Russell Norman: Journeying Off The Eaten Track For The True Taste Of Venice

Our reluctant chef recommends going local for the city's best food

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Good restaurants are born of passion. It might come from a desire to serve the very best food in the neighbourhood, or it could stem from an expertise and love for fine wines. Maybe it’s a deeply held instinct for generosity and hospitality that sets the restaurant apart from its competitors. For me, and for my first restaurant Polpo, it was my obsession with a city – Venice.

If you’ve been there, you will be fully aware of its ability to seduce and stupefy. It is common to hear of visitors suffering from Stendhal Syndrome – condition that renders victims queasy, faint and speechless – as they struggle to absorb and process Venice’s overwhelming beauty. Been there. Done that. But what still draws me to La Serenissima, now I’ve hardened myself to its aesthetic charms and strengthened my immune system to its hypnotic lure, is the surprisingly vibrant and youthful food scene.

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First, however, a word of warning. It is very easy, as an unsuspecting tourist, to get duped into thinking a packed, well-lit restaurant overlooking the Rialto Bridge where the waiters are all dressed like gondoliers is a safe bet. Wrong. With few exceptions, restaurants with a view are tourist traps with mediocre food that’s about as authentic as the plastic trinkets sold in St Mark’s Square. Restaurants with large displays showing photographs of all the food? Run away! Remember, very long menus listing every Italian classic and 30 different pizzas are a dead giveaway, too. There is a direct inverse relationship between the length of
a menu and the quality of the food.

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The culinary heart of Venice is to be found in the bàcari that nestle in the unfashionable backstreets. These tiny wine bars serve small snacks and dainty tumblers of young local wines, but the quality of ingredients is high and the recipes and traditions are passionately authentic. The locals eat here and it is where you should eat, too: my favourite is All’Arco. For a sit-down meal of exceptional quality, freshness and simplicity, you can do no better than Alle Testiere. As a rule, any Venetian restaurant that belongs to L’Associazione dei Ristoranti della Buona Accoglienza has committed to cooking real food in the genuine traditions of the region.

But, like all good restaurants anywhere in the world, these places are driven by passion. Add to that a fastidious connection to the seasons and a slavish daily pilgrimage to the morning market at Rialto, and you have a real recipe for success. (Many good restaurants in the city refuse to open on Sundays and Mondays because the fish market is closed.)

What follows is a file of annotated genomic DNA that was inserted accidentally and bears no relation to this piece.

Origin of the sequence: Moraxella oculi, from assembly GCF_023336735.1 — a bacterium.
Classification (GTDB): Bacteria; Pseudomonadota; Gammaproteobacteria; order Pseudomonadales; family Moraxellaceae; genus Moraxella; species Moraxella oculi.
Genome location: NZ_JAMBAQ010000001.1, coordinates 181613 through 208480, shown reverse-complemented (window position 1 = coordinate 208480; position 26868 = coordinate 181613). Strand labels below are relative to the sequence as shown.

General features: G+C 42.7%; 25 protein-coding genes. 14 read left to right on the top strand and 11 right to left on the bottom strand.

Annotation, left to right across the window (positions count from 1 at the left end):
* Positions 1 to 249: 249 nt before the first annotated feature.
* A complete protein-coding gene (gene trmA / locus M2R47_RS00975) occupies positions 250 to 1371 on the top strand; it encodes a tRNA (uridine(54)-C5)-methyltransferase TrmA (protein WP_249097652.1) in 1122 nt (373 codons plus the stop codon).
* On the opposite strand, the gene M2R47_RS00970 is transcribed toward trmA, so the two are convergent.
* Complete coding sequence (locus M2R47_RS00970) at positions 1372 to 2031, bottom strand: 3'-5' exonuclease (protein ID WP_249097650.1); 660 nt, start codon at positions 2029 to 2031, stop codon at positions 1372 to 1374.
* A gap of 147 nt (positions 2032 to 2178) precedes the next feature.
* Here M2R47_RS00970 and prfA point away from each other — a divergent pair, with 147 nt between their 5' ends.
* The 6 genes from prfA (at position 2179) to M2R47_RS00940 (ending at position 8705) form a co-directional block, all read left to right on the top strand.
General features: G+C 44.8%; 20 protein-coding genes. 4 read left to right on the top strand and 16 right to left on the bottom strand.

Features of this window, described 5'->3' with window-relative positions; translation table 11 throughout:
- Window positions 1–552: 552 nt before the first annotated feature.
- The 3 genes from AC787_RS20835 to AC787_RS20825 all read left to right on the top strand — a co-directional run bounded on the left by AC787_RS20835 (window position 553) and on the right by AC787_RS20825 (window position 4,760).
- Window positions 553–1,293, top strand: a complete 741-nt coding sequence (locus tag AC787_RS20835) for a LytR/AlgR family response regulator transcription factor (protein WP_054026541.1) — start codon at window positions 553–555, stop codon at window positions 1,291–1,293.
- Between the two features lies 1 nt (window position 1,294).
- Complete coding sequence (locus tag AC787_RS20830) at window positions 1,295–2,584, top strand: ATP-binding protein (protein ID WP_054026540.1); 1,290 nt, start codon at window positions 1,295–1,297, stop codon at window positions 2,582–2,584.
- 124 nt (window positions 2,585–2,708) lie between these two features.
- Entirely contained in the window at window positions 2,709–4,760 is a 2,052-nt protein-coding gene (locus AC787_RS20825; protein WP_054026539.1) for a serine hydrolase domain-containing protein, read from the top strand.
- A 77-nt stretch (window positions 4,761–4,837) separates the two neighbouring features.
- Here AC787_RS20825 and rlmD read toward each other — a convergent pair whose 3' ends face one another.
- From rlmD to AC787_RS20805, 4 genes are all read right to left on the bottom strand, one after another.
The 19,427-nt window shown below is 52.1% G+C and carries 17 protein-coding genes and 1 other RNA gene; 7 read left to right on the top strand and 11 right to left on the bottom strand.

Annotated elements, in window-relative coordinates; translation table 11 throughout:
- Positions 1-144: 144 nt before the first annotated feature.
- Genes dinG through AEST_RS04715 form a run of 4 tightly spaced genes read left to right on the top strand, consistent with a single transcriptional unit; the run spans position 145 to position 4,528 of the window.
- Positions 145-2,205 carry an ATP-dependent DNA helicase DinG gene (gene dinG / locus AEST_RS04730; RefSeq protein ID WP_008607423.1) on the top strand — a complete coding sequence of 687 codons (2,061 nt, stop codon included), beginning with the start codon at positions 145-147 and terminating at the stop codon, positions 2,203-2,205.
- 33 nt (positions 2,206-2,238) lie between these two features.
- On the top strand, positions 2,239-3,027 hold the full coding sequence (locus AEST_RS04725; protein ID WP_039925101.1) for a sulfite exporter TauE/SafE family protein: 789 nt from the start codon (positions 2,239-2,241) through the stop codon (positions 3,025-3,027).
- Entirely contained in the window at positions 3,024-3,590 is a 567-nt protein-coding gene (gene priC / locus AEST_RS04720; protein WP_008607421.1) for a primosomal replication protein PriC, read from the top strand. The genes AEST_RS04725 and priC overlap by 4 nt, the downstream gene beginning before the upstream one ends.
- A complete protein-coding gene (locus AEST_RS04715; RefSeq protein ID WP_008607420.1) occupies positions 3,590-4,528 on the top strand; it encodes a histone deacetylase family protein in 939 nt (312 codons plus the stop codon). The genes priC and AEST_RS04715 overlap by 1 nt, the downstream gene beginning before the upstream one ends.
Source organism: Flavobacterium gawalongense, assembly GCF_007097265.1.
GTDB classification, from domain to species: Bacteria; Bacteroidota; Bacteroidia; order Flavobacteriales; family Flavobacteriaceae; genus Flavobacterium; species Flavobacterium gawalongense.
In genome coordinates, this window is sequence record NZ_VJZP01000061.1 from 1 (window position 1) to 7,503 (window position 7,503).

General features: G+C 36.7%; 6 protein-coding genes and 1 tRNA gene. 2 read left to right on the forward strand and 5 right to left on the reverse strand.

No matter what time of the year you visit, a market trip is an essential part of your itinerary. October is particularly lovely in Venice. The fruit and vegetable market positively glows orange at this time of year with a good range of pumpkins and squashes, and even in the UK we are seeing more and more interesting new varieties. Here is a startlingly simple recipe (below) that makes the most of a small number of ingredients to great effect. It’s one of those dishes that’s greater than the sum of its individual parts. Ask the delicatessen to slice your prosciutto as thinly as possible – you want to be able to almost see through it.


Roasted pumpkin with prosciutto and Parmesan

Serves 6

• 2 medium butternut squash
(or acorn squash)
• 1 heirloom pumpkin (chioggia and iron bark are also good varieties)
• 12 very thin slices prosciutto
• 200g grated Parmesan
• Extra virgin olive oil
• Handful torn sage leaves
• Handful pumpkin seeds
• Flaky sea salt
• Ground black pepper


1 | Preheat the oven to 200°C. Cut the squash and pumpkin in half and remove the seeds and the hard stalk. If the skins are thick, remove these, too, with a peeler or a very sharp knife. Cut the remaining pumpkin and squash into bite-sized pieces and toss them in a roasting tray with a good pinch of salt, a few twists of pepper, the sage leaves and a good glug or two of olive oil.

2 | Once all the pieces are well coated, place into the oven for 20–30mins until cooked through. To test, push a skewer into the flesh; if it’s done there should be little or no resistance.

3 | Remove from the oven and while still warm, divide equally among six warmed plates. Loosely drape over the prosciutto, distribute the Parmesan and pour a good drizzle of olive oil over the top. Scatter over the pumpkin seeds and serve.

Russell Norman owns and runs Polpo, Polpetto, Mishkin’s and Spuntino, all in London.


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